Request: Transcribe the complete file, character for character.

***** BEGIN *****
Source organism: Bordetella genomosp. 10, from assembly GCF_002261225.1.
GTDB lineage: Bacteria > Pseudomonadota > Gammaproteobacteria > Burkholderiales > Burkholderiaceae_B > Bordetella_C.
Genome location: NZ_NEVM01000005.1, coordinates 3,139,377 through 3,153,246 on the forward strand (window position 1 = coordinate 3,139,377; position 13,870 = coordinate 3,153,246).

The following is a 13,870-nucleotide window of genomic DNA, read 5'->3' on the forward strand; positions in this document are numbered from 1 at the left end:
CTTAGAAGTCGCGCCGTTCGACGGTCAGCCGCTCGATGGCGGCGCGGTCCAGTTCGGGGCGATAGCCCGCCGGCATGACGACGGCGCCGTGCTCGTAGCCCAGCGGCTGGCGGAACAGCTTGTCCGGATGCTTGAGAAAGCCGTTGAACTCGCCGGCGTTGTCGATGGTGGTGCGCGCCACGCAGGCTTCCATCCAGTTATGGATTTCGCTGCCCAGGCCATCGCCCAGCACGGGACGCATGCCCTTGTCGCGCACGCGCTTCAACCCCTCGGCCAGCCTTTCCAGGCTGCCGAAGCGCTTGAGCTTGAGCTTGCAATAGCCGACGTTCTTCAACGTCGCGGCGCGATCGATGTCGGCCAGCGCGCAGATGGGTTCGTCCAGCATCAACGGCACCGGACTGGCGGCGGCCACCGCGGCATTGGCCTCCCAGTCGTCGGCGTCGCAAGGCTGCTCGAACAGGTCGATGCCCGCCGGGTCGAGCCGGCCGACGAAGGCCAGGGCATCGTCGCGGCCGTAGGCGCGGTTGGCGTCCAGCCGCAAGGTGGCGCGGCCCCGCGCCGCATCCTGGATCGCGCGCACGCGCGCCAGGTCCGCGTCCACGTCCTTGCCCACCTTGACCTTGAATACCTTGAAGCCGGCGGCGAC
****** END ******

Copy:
Source organism: Bordetella genomosp. 10, from assembly GCF_002261225.1.
GTDB lineage: Bacteria > Pseudomonadota > Gammaproteobacteria > Burkholderiales > Burkholderiaceae_B > Bordetella_C.
Genome location: NZ_NEVM01000005.1, coordinates 3,139,377 through 3,153,246 on the forward strand (window position 1 = coordinate 3,139,377; position 13,870 = coordinate 3,153,246).

The following is a 13,870-nucleotide window of genomic DNA, read 5'->3' on the forward strand; positions in this document are numbered from 1 at the left end:
CTTAGAAGTCGCGCCGTTCGACGGTCAGCCGCTCGATGGCGGCGCGGTCCAGTTCGGGGCGATAGCCCGCCGGCATGACGACGGCGCCGTGCTCGTAGCCCAGCGGCTGGCGGAACAGCTTGTCCGGATGCTTGAGAAAGCCGTTGAACTCGCCGGCGTTGTCGATGGTGGTGCGCGCCACGCAGGCTTCCATCCAGTTATGGATTTCGCTGCCCAGGCCATCGCCCAGCACGGGACGCATGCCCTTGTCGCGCACGCGCTTCAACCCCTCGGCCAGCCTTTCCAGGCTGCCGAAGCGCTTGAGCTTGAGCTTGCAATAGCCGACGTTCTTCAACGTCGCGGCGCGATCGATGTCGGCCAGCGCGCAGATGGGTTCGTCCAGCATCAACGGCACCGGACTGGCGGCGGCCACCGCGGCATTGGCCTCCCAGTCGTCGGCGTCGCAAGGCTGCTCGAACAGGTCGATGCCCGCCGGGTCGAGCCGGCCGACGAAGGCCAGGGCATCGTCGCGGCCGTAGGCGCGGTTGGCGTCCAGCCGCAAGGTGGCGCGGCCCCGCGCCGCATCCTGGATCGCGCGCACGCGCGCCAGGTCCGCGTCCACGTCCTTGCCCACCTTGACCTTGAATACCTTGAAGCCGGCGGCGAC